Maasch explained that, in 2014, a working group from the United Kingdom’s Medicines and Healthcare Products Regulatory Agency assessed the available data and found that there was no case in which a nonclinical in vivo study provided useful information to the development program for a monoclonal antibody. With those findings in mind, the European Union has, he said, been promoting initiation of clinical trials based on in vitro data only (the FDA typically requires at least 1 nonclinical in vivo study, however).

Acknowledging that clinical investigators may be hesitant to undertake a phase 3 study without in vivo data, Maasch said the EMA’s pilot program for providing tailored scientific advice to developers could help.

However, Inger Mollerup, MS, MSc, an external consultant for Novo Nordisk, explained that in the world of follow-on drugs, clinical trials may be indispensable.

In the European Union, some peptides and smaller proteins can be approved after development as biologics (resulting in biosimilars) or development through chemical synthesis (resulting in new drugs, hybrids, or generics).

Even when chemically synthesized, such peptides and smaller proteins have the potential for immunogenicity, similar to larger proteins. For example, synthetic liraglutide contains potential T-cell epitopes. Furthermore, immunogenicity can be impacted by different aspects of manufacturing, including container and closer, impurities, and fibrillation and aggregation. Crucially, “A chemically synthesized protein using a biological medicinal product as its reference product is not the same active substance as the reference product.”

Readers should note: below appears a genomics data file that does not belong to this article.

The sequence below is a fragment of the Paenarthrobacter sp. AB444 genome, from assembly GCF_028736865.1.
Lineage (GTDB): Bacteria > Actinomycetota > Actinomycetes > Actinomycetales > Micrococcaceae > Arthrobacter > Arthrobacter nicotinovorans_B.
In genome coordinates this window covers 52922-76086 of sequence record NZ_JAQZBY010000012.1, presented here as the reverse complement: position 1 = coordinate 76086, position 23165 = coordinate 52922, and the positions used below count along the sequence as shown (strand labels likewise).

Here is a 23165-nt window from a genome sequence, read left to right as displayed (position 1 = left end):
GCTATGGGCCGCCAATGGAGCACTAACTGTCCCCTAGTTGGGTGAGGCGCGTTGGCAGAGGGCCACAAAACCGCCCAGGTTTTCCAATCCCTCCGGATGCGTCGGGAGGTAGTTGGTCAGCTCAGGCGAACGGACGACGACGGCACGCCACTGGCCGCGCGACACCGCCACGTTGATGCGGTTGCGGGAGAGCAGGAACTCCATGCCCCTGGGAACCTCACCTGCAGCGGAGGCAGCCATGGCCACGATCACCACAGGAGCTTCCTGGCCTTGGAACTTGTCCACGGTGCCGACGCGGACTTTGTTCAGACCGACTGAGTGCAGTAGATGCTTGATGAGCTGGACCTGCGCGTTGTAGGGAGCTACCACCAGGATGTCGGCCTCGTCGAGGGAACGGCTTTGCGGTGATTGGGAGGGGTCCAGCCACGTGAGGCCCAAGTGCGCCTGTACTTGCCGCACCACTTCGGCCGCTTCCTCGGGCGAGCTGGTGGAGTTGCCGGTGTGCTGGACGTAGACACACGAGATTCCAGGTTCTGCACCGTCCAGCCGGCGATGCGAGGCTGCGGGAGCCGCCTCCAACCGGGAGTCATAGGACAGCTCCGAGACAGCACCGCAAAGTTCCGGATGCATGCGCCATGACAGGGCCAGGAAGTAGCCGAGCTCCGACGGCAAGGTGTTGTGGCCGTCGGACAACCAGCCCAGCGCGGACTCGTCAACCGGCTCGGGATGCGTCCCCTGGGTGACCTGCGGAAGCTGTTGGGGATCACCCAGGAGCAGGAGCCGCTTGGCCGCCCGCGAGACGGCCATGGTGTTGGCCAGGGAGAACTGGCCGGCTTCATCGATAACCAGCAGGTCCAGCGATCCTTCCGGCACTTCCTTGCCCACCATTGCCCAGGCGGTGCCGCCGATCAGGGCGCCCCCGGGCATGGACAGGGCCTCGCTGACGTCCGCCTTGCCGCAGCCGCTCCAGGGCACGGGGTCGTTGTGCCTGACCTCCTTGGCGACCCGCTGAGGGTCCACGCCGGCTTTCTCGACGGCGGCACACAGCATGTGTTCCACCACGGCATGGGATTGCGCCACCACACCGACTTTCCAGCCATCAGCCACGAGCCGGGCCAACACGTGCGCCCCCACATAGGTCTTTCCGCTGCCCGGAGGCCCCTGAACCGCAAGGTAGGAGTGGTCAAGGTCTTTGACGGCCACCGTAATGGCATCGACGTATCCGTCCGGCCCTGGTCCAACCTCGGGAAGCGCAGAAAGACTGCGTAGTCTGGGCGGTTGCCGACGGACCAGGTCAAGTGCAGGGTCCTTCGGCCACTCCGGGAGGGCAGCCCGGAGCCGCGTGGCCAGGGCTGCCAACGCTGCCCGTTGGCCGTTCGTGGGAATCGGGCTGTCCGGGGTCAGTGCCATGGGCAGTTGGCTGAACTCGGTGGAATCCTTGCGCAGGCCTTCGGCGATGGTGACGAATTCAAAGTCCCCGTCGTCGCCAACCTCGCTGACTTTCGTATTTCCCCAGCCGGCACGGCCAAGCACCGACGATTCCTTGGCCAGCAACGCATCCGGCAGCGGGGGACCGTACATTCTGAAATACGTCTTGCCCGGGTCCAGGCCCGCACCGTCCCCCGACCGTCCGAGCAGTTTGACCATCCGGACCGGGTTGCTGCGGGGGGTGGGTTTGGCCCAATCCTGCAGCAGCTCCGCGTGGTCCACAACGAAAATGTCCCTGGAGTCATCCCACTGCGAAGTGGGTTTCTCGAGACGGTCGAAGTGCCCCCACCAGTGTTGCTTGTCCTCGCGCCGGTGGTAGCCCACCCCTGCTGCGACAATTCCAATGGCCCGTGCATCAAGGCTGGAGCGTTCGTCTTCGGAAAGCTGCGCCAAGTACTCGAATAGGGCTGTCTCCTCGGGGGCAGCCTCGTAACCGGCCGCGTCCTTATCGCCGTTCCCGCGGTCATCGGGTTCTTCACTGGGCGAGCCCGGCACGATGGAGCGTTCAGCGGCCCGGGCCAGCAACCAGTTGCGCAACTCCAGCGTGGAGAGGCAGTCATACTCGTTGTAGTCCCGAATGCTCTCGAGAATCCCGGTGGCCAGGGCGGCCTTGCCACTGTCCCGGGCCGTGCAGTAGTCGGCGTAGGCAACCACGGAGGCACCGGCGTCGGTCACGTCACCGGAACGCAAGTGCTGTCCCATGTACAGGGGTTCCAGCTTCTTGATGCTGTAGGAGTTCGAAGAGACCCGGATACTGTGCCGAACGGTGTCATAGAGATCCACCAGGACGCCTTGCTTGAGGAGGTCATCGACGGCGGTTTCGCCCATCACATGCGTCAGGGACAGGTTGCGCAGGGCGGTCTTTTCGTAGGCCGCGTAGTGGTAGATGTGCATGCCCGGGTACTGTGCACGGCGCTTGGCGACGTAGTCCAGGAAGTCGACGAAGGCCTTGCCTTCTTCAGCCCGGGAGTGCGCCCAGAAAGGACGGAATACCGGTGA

Thus, these follow-on drugs need clinical studies to confirm that there are “no surprises” between a synthetically synthesized follow-on versus a biological reference.

Speaking from the regulator’s perspective, Thomas Lang, MSc, senior statistical assessor for the Austrian Agency for Health and Food Safety, said that he was first approached by a biosimilar developer asking for scientific advice on how to complete a development program without phase 3 clinical trials evidence. At the time, he said, “We are not fit to answer that question.”

For Lang, the question that needed to be answered was, “What would be the evidence for us as a decision maker?”

As a result, the EMA undertook a draft of a reflection paper on the topic that could serve as a platform for interaction between quality experts and statisticians. The paper was later adopted by the EMA’s Committee for Medicinal Products for Human Use in 2017 and discussed in a comment period and an EMA workshop in 2018.

Among submitted comments, he noted, approximately 60% of the stakeholders said that statistical testing should not become a pass-or-fail criterion without reflection on context or without the involvement of chemistry, manufacturing, and control experts. Furthermore, stakeholders were concerned that reliance on analytical data could endanger the totality-of-the-evidence paradigm for development.

One of the learnings from the paper were that if stakeholders want to see a leaner development process, there will be a need for adequate control of the risks for decisions made based on false positives or false negatives in analytical testing.

The reflection paper will be revised, he said, taking into consideration comments and the proceedings of the workshop, but the EMA’s upcoming move to Amsterdam has put this work on hold, he noted.